Independence on Fortune TENNYSON
484
Select Passages in Verse
494
272
506
310
507
Quarrel of Brutus and Cassius SHAKESPEARE 140
521
254
523
342
527

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Pagina 60 - The sound must seem an echo to the sense. Soft is the strain when Zephyr gently blows, And the smooth stream in smoother numbers flows ; But when loud surges lash the sounding shore, The hoarse, rough verse should like the torrent roar...
Pagina 445 - Yet if we could scorn Hate, and pride, and fear: If we were things born Not to shed a tear, I know not how thy joy we ever should come near. Better than all measures Of delightful sound, Better than all treasures That in books are found, Thy skill to poet were, thou scorner of the ground! Teach me half the gladness That thy brain must know, • Such harmonious madness From my lips would flow, The world should listen then, as I am listening now.
Pagina 327 - Thou, too, sail on, O Ship of State! Sail on, O UNION, strong and great! Humanity with all its fears, With all the hopes of future years, Is hanging breathless on thy fate! We know what Master laid thy keel, What Workmen wrought thy ribs of steel, Who made each mast, and sail, and rope, What anvils rang, what hammers beat, In what a forge, and what a heat Were shaped the anchors of thy hope!
Pagina 186 - Oft did the harvest to their sickle yield, Their furrow oft the stubborn glebe has broke: How jocund did they drive their team afield! How bowed the woods beneath their sturdy stroke!
Pagina 72 - ... accent of Christians nor the gait of Christian, pagan, nor man, have so strutted and bellowed that I have thought some of nature's journeymen had made men, and not made them well, they imitated humanity so abominably.
Pagina 63 - Hear the sledges with the bells Silver bells! What a world of merriment their melody foretells! How they tinkle, tinkle, tinkle, In the icy air of night! While the stars that oversprinkle All the heavens, seem to twinkle With a crystalline delight...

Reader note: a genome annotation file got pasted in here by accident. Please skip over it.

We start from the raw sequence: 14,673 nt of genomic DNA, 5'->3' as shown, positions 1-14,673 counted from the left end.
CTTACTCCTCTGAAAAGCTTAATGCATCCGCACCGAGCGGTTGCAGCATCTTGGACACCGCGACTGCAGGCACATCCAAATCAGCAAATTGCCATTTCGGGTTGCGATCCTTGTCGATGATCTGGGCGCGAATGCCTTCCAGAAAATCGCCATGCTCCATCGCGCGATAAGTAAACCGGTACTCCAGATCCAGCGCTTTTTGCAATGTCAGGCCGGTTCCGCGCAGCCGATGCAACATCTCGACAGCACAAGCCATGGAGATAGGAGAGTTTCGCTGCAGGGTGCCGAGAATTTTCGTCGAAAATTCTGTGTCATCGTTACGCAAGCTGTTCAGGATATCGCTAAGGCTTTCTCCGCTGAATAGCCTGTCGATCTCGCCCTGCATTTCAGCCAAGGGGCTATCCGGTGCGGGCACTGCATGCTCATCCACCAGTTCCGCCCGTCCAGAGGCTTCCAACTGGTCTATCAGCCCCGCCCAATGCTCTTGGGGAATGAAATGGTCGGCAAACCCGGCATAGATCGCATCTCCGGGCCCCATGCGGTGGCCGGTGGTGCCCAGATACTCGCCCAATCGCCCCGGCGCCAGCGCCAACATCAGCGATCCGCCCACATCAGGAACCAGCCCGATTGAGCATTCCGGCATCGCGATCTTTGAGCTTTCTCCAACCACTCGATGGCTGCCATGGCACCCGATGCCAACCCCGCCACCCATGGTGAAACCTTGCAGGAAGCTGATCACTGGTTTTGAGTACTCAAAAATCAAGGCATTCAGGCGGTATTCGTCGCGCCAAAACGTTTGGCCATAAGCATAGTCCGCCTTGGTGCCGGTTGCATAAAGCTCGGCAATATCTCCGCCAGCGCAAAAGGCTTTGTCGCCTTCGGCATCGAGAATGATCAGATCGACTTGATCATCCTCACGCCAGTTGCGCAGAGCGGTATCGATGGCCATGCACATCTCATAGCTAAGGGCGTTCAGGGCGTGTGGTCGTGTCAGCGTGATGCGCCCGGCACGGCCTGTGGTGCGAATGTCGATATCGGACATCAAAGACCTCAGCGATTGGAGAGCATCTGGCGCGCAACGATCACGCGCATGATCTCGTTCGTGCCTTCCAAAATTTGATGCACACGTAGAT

Pagina 85 - The basis of our political systems is the right of the people to make and to alter their constitutions of government. But the constitution which at any time exists till changed by an explicit and authentic act of the whole people is sacredly obligatory upon all. The very idea of the power and the right of the people to establish government presupposes the duty of every individual to obey the established government.
Pagina 40 - tis done, then 'twere well It were done quickly; if the assassination Could trammel up the consequence, and catch With his surcease success : that but this blow Might be the be-all and the end-all here, But here, upon this bank and shoal of time, We'd jump the life to come.
Pagina 187 - The struggling pangs of conscious Truth to hide, To quench the blushes of ingenuous Shame, Or heap the shrine of Luxury and Pride With incense kindled at the Muse's flame. Far from the madding crowd's ignoble strife, Their sober wishes never learned to stray; Along the cool, sequestered vale of life They kept the noiseless tenor of their way.
Pagina 137 - Julius bleed for justice' sake ? What villain touched his body, that did stab, And not for justice ? What, shall one of us, That struck the foremost man of all this world, But for supporting robbers, shall we now Contaminate our fingers with base bribes, And sell the mighty space of our large honours For so much trash as may be grasped thus ? I had rather be a dog, and bay the moon, Than such a Roman.